A Potential Solution
Permitting residency applicants to list only 3 to 5 research publications, abstracts, and presentations could mitigate this academic inflation. Rather than padding their applications with more low-quality science in the hope of catching a program director’s attention, applicants would have an incentive to pursue more rigorous and higher-quality projects to fill the limited space on their applications. Such a policy would be consistent with the Association of American Medical Colleges’ recent change to limit applicants to listing only 10 experiences (including work, volunteer, and research experiences) starting in the 2023-2024 residency application season.13 Removing the quantitative component of research evaluation could also promote a holistic review more focused on compatibility between applicants and programs.14
But just as the research arms race has emerged as a byproduct of a residency selection process intended to encourage and reward merit, this policy change should be considered through the lens of potential unintended consequences.
Would Limiting Research Hurt Applicants?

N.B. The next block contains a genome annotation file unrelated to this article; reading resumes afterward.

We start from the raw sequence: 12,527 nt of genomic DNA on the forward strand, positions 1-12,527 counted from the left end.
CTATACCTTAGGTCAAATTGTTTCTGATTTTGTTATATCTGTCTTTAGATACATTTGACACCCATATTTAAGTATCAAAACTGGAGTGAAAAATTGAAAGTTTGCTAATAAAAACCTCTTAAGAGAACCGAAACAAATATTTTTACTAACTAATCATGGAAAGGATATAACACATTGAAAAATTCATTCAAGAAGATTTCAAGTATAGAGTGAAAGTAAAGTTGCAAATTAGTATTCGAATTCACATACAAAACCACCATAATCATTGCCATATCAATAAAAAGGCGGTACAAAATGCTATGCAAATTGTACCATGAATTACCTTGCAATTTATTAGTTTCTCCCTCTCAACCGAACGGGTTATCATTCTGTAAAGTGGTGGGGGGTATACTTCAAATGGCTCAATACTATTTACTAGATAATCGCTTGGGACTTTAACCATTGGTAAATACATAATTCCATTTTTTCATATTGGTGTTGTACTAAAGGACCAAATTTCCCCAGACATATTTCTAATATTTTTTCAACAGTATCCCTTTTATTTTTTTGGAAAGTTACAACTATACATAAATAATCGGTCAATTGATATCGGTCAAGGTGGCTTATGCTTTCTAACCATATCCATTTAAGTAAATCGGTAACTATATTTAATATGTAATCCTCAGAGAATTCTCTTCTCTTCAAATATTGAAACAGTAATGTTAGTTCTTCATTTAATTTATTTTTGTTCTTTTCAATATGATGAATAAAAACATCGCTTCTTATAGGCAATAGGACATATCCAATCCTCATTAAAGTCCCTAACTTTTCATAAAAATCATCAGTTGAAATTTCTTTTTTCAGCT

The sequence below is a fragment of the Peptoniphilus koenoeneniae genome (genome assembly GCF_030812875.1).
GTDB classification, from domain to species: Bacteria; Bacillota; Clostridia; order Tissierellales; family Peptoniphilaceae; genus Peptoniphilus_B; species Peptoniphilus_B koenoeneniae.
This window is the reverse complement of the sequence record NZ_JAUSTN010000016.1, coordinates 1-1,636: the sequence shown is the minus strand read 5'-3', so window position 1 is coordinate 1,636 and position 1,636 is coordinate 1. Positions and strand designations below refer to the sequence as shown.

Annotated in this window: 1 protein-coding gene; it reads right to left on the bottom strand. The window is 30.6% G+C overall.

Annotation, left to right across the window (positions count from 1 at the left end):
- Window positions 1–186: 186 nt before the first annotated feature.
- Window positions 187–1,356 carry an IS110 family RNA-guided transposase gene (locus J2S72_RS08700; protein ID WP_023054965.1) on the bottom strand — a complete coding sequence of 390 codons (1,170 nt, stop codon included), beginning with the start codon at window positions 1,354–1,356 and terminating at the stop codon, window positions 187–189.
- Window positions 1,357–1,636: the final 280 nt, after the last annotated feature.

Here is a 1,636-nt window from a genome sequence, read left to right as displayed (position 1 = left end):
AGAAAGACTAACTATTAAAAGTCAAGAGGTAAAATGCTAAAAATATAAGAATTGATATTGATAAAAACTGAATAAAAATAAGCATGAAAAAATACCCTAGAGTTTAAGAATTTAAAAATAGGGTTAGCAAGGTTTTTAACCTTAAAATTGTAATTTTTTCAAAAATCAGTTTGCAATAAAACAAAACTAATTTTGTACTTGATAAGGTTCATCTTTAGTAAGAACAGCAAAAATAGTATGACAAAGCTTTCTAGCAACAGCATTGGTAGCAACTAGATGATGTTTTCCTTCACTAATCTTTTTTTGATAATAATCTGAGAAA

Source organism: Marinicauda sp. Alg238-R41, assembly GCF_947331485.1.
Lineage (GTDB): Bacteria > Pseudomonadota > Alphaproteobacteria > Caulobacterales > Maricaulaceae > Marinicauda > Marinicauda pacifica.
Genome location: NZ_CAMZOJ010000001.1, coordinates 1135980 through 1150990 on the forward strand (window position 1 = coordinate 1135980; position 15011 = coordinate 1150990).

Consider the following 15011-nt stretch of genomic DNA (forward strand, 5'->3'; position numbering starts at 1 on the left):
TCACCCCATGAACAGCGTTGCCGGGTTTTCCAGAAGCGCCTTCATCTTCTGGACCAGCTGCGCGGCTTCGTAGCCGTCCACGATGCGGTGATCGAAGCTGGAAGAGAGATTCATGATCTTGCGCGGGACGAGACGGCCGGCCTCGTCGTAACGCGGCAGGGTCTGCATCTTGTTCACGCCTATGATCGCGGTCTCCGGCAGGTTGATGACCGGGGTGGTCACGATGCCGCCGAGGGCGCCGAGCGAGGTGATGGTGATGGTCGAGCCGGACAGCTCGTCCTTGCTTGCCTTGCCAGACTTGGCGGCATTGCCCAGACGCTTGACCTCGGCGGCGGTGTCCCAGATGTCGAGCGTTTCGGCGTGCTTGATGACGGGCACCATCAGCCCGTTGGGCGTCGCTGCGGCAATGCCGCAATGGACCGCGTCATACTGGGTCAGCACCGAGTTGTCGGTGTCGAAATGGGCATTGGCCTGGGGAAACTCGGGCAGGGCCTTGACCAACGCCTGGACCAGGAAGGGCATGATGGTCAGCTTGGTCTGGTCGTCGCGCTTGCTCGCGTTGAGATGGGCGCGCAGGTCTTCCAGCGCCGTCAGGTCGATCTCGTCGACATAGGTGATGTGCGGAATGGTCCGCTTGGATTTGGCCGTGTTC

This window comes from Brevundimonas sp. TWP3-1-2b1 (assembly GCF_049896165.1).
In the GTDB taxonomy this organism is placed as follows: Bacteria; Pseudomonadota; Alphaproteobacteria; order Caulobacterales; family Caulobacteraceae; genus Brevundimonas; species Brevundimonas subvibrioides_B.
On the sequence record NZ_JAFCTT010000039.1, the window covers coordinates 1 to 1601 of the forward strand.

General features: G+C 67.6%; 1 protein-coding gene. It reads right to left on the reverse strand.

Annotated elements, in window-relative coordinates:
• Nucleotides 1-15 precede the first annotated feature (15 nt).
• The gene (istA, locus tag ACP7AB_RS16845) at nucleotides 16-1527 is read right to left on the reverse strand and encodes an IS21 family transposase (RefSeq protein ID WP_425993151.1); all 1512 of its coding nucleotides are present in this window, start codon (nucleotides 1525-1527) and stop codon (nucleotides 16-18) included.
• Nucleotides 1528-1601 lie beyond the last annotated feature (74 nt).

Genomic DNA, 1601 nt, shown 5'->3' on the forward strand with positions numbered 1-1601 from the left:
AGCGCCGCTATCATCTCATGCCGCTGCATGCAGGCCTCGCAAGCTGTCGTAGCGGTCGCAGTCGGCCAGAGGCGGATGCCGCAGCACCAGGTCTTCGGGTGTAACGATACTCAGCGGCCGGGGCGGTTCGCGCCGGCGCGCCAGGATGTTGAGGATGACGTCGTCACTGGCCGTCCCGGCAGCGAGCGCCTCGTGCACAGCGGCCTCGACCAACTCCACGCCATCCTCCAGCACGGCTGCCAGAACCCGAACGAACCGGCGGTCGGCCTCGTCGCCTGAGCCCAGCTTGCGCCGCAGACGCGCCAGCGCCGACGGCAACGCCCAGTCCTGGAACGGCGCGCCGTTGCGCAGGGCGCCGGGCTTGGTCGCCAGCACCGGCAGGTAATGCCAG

For some residency applicants, prodigious research output may counterbalance weaknesses elsewhere in the application. Limiting the number of research items that an applicant could report could prevent these individuals from competing for residency positions in the way they perceive they are best equipped. Yet such applicants could still demonstrate their merit to programs by doing higher-quality research.
Further, when considering research output as a measure of worth for graduate medical education, it must be appreciated that there are wide disparities in applicants’ access to research opportunities. There is scant evidence that unlimited research output “levels the playing field” for applicants from lesser-known or international medical schools. Instead, there are systematic differences in publication count for students by sex, race, and medical school rank.15 Indeed, the fact that more famous and well-resourced institutions provide easier access to mentors and projects may be one of the most important ways in which these institutions reproduce and perpetuate status hierarchies.16
Would Limiting Research Hurt Science?
Advances in medical science continue to improve patient care—and some of the most important discoveries in medicine (including heparin, insulin, penicillin, ether anesthesia, spermatozoa, and the sinoatrial node) were made by or with crucial contributions from medical students.17 Yet biomedical science in the 21st century is a sophisticated endeavor. Exploring its frontiers requires complex techniques and extensive experience. Today’s medical students aren’t likely to stumble upon major discoveries unless they are participating in high-quality projects.